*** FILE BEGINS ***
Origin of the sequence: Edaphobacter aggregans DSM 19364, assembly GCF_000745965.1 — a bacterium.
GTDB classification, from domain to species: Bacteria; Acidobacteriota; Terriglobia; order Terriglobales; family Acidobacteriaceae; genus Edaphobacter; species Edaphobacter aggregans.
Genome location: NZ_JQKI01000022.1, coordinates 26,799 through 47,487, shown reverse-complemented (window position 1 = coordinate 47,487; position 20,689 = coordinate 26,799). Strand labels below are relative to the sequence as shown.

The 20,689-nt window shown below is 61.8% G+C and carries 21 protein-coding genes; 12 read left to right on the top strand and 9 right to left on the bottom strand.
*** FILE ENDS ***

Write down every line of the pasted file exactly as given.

Origin of the sequence: Edaphobacter aggregans DSM 19364, assembly GCF_000745965.1 — a bacterium.
GTDB classification, from domain to species: Bacteria; Acidobacteriota; Terriglobia; order Terriglobales; family Acidobacteriaceae; genus Edaphobacter; species Edaphobacter aggregans.
Genome location: NZ_JQKI01000022.1, coordinates 26,799 through 47,487, shown reverse-complemented (window position 1 = coordinate 47,487; position 20,689 = coordinate 26,799). Strand labels below are relative to the sequence as shown.

The 20,689-nt window shown below is 61.8% G+C and carries 21 protein-coding genes; 12 read left to right on the top strand and 9 right to left on the bottom strand.